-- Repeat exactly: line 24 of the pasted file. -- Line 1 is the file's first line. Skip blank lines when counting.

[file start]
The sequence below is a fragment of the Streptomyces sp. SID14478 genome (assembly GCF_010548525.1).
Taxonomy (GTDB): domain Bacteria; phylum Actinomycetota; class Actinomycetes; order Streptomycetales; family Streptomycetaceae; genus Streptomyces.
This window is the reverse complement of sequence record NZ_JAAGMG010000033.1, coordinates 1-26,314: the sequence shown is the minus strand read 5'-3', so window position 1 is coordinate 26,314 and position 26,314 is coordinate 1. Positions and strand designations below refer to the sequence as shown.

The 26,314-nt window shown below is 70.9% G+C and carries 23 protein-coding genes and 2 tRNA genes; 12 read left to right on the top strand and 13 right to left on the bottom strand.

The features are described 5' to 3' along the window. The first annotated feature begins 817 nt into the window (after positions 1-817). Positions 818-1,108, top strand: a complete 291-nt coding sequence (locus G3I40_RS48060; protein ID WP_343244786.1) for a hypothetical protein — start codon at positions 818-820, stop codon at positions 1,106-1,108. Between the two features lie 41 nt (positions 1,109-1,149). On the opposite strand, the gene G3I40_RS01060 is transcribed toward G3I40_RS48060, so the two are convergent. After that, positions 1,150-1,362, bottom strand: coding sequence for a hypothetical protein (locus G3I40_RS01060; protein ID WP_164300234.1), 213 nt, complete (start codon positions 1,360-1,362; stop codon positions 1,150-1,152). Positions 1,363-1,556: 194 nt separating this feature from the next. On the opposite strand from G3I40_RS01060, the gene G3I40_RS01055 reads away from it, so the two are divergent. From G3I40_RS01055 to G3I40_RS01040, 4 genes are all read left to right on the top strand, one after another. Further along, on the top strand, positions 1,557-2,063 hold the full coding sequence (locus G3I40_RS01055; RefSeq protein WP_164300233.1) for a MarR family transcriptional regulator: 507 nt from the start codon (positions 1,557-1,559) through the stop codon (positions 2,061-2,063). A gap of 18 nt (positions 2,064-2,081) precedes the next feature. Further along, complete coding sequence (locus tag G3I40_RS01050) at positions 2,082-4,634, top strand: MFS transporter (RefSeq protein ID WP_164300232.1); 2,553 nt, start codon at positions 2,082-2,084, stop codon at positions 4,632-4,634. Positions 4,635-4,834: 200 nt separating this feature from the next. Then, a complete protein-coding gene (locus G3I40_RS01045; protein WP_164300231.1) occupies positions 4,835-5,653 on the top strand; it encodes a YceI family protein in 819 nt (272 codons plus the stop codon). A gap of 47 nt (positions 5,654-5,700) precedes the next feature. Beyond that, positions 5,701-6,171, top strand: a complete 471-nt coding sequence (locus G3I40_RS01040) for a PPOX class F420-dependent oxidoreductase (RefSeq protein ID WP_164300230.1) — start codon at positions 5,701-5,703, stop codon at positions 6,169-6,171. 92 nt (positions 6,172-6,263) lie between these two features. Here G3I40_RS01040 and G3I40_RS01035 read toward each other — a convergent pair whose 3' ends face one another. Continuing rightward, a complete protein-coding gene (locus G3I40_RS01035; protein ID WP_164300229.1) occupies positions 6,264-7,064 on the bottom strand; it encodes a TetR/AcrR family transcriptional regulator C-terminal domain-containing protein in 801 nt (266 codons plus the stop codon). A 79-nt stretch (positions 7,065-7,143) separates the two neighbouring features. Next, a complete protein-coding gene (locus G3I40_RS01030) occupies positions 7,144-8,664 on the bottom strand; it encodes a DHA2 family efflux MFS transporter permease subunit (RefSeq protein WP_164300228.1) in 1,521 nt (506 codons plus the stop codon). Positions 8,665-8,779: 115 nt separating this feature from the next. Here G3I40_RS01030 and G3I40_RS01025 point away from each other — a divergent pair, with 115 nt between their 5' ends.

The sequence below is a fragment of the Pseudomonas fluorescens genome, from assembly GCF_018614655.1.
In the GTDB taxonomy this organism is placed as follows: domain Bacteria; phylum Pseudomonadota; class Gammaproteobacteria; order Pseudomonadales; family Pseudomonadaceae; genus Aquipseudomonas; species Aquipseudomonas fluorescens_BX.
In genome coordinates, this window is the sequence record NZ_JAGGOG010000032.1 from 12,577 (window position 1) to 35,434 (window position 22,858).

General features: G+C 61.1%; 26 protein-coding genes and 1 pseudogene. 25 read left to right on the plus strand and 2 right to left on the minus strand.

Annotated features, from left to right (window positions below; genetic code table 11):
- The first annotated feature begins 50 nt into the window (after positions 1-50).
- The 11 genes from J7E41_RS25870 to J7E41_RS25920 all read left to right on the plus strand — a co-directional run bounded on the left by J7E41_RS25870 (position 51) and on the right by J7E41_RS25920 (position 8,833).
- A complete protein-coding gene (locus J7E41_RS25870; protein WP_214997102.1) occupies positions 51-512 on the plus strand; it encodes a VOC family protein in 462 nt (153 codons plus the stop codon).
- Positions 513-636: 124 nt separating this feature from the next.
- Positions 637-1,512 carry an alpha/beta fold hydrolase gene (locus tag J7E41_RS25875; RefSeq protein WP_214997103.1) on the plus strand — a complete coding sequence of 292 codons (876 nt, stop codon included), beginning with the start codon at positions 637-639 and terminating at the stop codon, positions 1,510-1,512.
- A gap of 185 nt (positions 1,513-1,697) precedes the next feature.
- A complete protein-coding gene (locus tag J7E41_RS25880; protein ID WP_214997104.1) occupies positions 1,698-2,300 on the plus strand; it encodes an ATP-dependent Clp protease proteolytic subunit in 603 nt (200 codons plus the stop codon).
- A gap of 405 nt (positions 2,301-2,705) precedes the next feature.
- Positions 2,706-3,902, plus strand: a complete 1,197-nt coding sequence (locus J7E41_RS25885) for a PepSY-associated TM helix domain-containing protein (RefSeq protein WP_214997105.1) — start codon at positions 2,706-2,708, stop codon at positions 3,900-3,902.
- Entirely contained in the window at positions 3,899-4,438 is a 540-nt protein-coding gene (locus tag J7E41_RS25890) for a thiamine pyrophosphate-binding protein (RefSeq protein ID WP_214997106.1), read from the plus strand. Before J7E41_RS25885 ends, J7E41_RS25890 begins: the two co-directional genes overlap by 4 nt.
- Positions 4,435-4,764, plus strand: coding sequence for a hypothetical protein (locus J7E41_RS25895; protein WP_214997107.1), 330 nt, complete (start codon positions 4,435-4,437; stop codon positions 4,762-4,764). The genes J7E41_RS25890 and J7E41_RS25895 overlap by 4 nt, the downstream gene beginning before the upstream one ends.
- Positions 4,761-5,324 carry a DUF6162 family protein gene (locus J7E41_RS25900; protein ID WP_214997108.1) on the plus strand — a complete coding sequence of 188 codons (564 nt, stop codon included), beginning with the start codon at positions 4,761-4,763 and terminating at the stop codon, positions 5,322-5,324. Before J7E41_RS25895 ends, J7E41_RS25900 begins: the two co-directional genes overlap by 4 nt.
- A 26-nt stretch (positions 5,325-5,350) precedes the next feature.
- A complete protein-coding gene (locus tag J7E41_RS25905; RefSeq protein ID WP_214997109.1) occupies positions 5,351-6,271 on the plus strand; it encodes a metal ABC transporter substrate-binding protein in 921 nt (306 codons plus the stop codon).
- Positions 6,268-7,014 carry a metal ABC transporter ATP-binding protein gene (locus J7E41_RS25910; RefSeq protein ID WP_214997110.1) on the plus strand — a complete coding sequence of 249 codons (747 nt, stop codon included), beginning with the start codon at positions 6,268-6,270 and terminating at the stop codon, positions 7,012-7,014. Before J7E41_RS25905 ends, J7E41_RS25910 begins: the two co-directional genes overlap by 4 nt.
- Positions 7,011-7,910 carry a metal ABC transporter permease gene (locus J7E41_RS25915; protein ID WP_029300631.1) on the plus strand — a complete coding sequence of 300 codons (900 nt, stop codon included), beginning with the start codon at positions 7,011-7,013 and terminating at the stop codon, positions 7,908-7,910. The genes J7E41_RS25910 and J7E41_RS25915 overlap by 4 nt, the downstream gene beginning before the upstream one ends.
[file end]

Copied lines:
- A complete protein-coding gene (locus tag J7E41_RS25905; RefSeq protein ID WP_214997109.1) occupies positions 5,351-6,271 on the plus strand; it encodes a metal ABC transporter substrate-binding protein in 921 nt (306 codons plus the stop codon).